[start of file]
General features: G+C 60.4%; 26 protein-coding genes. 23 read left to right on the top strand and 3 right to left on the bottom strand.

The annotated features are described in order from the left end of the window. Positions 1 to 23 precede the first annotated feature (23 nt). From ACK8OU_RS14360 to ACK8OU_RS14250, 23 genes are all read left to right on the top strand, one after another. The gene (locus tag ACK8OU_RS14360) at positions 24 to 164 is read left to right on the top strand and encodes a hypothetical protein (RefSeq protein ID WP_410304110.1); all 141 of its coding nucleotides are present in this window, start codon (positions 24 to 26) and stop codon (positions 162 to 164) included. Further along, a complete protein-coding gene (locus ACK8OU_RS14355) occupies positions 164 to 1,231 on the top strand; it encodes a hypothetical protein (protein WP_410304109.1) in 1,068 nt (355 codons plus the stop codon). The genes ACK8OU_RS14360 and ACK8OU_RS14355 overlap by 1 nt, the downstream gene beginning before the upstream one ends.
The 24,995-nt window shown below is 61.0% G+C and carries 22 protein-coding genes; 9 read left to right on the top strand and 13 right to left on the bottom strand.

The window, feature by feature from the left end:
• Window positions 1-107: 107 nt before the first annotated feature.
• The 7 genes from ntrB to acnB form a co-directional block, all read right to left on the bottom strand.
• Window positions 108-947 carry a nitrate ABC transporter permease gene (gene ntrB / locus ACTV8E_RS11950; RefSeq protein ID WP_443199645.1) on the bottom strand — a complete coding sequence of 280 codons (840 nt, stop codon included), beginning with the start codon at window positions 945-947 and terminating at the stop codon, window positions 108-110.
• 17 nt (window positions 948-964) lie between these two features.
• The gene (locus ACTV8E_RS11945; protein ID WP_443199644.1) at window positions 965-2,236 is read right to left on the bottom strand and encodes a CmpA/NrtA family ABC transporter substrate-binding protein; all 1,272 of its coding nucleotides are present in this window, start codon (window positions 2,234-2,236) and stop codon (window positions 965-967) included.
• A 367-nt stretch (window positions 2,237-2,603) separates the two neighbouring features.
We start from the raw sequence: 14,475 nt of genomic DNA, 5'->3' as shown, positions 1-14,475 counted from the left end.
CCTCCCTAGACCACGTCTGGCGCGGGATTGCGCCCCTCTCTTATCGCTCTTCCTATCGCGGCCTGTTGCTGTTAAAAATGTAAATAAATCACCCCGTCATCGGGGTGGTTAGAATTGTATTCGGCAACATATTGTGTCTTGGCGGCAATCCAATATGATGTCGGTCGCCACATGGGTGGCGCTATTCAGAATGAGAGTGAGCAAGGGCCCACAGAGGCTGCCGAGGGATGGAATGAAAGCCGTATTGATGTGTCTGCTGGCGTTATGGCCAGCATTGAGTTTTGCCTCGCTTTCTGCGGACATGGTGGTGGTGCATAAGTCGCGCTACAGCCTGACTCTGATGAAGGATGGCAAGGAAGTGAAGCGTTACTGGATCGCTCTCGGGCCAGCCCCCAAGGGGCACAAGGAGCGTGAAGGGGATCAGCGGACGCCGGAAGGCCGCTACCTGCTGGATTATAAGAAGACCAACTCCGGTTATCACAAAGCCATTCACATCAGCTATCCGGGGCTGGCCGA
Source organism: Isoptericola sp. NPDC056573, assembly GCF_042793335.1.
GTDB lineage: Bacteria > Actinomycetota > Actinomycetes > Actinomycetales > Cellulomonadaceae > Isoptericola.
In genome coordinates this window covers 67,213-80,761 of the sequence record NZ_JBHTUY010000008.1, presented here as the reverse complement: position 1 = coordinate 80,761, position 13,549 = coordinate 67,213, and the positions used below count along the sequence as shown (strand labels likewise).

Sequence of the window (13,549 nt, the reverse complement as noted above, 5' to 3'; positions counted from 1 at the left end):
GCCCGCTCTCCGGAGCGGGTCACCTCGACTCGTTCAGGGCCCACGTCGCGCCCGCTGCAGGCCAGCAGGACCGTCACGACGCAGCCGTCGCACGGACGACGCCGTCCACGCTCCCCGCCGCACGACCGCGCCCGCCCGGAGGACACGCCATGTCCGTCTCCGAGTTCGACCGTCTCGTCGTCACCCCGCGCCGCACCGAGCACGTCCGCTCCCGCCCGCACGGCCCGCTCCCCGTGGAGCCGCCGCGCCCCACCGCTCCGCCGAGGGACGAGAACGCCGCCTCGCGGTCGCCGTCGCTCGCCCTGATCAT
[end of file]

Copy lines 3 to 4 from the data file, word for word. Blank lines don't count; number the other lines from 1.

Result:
The 24,995-nt window shown below is 61.0% G+C and carries 22 protein-coding genes; 9 read left to right on the top strand and 13 right to left on the bottom strand.

The window, feature by feature from the left end: